The concept of a free press has struggled to take root in the post-Soviet space, but ever since the 2004 Orange Revolution, Ukraine has emerged among its ex-Soviet peers as a regional leader in media pluralism. This trend has gained considerable pace over the past two years of revolution and conflict in Ukraine, with the rise of a new generation of Ukrainian media outlets promoting recognizably international standards of journalism. The flagship brand in this next generation of Ukrainian media start-ups is undoubtedly Hromadske.
Established in spring 2013, Hromadske began broadcasting in November 2013 and quickly gained an online audience via its coverage of the Euromaidan protests in Kyiv. A digital start-up channel with big ambitions, Hromadske currently produces a range of Ukrainian, Russian and English-language content. Business Ukraine magazine spoke to Nataliya Gumenyuk, the Head of Hromadske.tv and Hromadske International, about the multiple challenges posed by the Kremlin information war, continued Ukrainian oligarchic influence, and the emotional pressures of remaining objective in a time of national crisis.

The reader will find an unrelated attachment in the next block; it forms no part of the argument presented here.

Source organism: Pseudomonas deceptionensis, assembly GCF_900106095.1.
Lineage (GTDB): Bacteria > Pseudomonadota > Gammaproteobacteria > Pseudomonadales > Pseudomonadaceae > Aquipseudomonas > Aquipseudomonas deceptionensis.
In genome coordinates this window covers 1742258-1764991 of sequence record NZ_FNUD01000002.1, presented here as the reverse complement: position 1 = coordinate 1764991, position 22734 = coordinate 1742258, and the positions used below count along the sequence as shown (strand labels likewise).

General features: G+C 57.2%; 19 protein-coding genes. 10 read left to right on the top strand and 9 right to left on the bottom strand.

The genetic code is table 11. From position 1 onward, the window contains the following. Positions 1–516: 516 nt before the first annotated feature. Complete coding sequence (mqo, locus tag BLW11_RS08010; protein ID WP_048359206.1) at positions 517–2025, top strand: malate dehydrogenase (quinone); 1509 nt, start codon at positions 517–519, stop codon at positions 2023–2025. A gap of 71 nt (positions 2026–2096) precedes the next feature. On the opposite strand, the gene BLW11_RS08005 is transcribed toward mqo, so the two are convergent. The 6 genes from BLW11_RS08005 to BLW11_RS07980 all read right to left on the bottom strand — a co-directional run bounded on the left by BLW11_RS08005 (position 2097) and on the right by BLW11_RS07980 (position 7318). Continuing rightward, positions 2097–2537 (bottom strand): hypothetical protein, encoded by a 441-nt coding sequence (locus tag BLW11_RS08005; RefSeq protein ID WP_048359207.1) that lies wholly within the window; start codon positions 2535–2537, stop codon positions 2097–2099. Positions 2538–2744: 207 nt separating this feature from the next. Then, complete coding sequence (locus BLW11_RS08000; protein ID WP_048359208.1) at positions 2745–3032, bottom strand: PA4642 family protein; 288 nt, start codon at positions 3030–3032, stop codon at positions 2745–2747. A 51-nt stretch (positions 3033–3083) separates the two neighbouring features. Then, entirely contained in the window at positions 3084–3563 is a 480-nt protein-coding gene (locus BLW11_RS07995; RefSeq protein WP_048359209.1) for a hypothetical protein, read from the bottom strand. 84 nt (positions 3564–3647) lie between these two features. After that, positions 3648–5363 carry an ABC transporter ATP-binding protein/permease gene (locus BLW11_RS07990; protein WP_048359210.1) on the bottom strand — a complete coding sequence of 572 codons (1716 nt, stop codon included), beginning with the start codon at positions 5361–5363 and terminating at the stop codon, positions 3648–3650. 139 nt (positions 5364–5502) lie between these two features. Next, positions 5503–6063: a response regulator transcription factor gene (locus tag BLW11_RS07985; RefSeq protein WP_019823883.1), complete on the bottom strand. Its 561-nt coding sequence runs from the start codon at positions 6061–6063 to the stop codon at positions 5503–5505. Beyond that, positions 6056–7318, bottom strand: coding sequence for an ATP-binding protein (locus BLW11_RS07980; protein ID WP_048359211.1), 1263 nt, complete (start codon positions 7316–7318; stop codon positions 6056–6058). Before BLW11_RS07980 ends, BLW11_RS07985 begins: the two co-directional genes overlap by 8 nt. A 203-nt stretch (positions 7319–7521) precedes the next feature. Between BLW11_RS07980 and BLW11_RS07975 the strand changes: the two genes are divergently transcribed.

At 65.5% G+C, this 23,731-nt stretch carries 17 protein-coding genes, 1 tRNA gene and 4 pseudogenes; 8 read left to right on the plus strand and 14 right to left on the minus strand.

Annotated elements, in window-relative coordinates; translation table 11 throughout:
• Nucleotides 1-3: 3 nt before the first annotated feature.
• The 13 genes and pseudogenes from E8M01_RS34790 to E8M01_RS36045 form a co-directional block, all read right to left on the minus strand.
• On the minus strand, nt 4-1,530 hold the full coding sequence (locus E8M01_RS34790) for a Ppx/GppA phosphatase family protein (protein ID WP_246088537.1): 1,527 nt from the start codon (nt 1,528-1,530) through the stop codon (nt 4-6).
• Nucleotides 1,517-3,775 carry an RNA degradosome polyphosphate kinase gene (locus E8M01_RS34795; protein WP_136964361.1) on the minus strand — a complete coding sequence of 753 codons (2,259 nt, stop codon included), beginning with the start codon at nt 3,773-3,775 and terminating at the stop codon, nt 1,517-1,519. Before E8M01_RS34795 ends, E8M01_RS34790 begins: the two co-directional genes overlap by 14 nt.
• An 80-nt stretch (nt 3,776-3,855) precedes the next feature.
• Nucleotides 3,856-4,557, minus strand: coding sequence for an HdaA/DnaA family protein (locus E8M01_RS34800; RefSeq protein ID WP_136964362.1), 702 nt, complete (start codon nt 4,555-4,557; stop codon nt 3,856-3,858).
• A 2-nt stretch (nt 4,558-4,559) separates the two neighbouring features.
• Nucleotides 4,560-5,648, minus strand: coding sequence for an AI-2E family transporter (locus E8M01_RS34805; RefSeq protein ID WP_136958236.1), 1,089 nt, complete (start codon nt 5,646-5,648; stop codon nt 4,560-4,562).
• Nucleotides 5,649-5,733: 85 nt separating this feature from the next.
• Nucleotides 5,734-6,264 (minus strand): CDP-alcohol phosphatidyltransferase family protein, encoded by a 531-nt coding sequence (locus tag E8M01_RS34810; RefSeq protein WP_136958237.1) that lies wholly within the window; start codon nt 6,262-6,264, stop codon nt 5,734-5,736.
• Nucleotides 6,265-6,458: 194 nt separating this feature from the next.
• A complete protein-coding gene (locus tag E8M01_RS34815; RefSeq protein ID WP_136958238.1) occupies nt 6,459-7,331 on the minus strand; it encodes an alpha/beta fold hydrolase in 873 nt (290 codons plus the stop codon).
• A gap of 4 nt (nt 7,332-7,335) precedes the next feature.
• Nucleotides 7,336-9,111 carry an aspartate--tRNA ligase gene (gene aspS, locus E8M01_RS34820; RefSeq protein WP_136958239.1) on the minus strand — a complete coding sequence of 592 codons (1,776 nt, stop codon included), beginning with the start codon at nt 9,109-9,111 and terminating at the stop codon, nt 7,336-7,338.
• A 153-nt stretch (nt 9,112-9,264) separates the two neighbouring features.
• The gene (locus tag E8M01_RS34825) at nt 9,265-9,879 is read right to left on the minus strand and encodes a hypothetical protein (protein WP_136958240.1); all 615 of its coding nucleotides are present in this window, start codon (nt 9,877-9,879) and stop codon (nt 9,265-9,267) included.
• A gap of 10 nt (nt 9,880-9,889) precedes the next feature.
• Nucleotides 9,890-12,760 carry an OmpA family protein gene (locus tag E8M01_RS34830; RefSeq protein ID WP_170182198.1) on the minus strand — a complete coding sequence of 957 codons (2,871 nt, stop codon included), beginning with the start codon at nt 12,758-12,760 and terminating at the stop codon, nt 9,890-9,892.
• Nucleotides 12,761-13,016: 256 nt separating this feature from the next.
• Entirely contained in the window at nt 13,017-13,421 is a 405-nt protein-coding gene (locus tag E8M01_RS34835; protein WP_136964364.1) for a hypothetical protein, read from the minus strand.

Hromadske is widely seen as a symbol of the new media that has emerged in Ukraine since the beginning of the Euromaidan protests in 2013. How would you characterize the Hromadske philosophy?
The Hromadske mission is to create an information environment that can support the development of individuals and society as a whole. We aim to build a transparent and sustainable organization guided by the principles of trust, commitment, responsibility and professionalism.
How has the emergence of Hromadske impacted on the editorial content of Ukraine’s more well-established mainstream TV channels?
Hromadske has had a major influence, both in terms of popularizing the concept of live streaming (rarely seen on Ukrainian mainstream TV before 2014), and in promoting the highest editorial standards. The existence of Hromadske also demonstrated the importance of socially responsible media, which in turn helped drive the adoption of Ukraine’s new law on public broadcasting.
Is it accurate to talk about a new era in Ukrainian media since the advent of the Euromaidan Revolution?
I would not call it an entirely new era, as Ukraine had experienced years of ‘random freedom’ prior to the Euromaidan Revolution. Nevertheless, it is true that the media situation has improved significantly. However, Ukraine’s oligarch-owned commercial media outlets still refuse to use the opportunities of today’s greater press freedoms, and instead continue to serve their masters rather than their audience.
Since late 2013, the Ukrainian media has had to contend with a sophisticated and extensive Russian information war. What balance do you attempt to strike between developing your own narratives and countering Kremlin disinformation?